Kong and Liu founded Ellexo in 2021 and have won two different phases and are now in the third phase of the Geothermal Lithium Extraction Prize competition, which is run through the DOE. Kong is grateful Pitch George allowed them to think about Ellexco through a business lens to compliment the science behind the product.
“The DOE competition is more technical, and the Pitch George is more catered to the financial and commercial side,” Kong said. “So, we really got very useful feedback from the judges about how we have to think carefully about our business model.”
GWSB sophomore innovation and entrepreneurship major Camryn Baum and her team of Elizabeth Paul, Ornella Libi, Maria Camila Torres and Myrto Aikaterini Kontoleon won the top prize in the New Venture Track for patent pending redesign of the everyday sports bra, called Adjust-A-Bra. These students connected in Korman Frey’s Management 3300 class, which also has Pitch George as a requirement in its curriculum.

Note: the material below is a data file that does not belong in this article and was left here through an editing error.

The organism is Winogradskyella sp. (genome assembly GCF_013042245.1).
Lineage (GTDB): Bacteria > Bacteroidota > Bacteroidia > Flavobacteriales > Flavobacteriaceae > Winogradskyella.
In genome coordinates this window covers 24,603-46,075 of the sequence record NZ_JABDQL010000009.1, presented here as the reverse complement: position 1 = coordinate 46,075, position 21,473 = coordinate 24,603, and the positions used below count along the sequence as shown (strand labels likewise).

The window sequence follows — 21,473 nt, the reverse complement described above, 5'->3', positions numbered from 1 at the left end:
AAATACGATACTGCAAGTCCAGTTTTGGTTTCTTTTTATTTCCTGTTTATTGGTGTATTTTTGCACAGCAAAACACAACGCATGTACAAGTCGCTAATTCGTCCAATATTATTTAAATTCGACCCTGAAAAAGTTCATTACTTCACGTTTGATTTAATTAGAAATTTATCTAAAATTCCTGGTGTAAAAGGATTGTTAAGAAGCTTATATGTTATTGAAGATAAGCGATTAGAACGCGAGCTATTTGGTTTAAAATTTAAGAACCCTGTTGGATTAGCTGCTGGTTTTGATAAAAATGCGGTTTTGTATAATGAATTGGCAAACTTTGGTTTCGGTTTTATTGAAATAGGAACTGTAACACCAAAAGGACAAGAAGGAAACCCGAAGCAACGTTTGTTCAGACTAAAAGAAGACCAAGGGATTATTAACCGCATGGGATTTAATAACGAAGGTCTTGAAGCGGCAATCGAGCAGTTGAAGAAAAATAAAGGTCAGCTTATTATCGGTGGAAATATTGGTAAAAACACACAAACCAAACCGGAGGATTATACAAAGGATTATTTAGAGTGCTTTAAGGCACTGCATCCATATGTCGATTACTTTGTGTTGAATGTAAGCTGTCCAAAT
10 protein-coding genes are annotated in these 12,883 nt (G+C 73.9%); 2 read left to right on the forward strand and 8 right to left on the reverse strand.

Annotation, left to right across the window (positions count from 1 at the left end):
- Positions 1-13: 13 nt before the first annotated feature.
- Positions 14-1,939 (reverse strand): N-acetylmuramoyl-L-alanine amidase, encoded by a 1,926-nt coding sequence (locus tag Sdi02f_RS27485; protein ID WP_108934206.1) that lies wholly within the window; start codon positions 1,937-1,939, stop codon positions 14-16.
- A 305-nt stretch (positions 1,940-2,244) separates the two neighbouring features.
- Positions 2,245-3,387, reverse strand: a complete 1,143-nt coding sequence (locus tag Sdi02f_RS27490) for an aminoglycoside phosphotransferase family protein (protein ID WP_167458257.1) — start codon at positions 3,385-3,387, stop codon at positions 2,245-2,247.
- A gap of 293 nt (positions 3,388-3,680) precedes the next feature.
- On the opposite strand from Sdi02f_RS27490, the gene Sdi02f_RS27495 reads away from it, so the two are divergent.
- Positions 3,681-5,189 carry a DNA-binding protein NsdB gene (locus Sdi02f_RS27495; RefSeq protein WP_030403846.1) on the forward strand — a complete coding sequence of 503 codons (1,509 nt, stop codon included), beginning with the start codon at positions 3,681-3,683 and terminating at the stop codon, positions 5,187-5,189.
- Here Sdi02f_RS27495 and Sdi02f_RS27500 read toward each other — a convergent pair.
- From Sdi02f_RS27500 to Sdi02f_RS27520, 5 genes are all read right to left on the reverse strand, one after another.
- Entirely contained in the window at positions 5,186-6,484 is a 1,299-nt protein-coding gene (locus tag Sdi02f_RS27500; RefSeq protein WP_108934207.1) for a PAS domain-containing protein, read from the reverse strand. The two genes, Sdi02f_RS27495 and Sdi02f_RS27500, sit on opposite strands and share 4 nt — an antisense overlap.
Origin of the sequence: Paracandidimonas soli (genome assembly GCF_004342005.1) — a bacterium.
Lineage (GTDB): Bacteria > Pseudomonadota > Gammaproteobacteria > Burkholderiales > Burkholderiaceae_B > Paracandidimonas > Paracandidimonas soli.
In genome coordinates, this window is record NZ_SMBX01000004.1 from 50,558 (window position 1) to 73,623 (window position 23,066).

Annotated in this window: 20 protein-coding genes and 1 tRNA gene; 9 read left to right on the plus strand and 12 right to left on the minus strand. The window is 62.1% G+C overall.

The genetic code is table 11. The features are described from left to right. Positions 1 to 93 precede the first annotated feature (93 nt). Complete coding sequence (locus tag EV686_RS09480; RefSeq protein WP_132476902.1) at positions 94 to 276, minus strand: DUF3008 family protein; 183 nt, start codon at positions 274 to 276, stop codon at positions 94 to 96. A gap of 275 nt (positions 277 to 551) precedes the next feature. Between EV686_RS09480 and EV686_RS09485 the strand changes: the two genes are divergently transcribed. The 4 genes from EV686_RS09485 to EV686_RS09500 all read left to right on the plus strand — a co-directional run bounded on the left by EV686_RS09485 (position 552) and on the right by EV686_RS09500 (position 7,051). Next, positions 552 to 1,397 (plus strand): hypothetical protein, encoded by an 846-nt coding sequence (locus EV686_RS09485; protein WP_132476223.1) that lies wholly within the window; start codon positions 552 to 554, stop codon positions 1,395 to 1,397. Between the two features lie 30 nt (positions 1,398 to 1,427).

Her team dove into market research to find that not only does the clothing adjust inadequately but also that cycling through so many that no longer fit is unsustainable and costly. Baum and the team were appreciative to pitch something that offered a less talked about perspective of women’s clothing.
“If your idea is a good idea, and you know how to present it, it will be heard by people,” Baum said. “That’s something I had to learn, and I think that GW giving the kids the resource now to do that is so important.”
Baum comes from a family of entrepreneurs. She believes creative thinking is vital to a strong economic and social ecosystem, and she’s grateful Pitch George contributes to that.
“Having that innovative thinking is what keeps a company alive,” she said. “This competition definitely fosters that in people, which I think is super important.”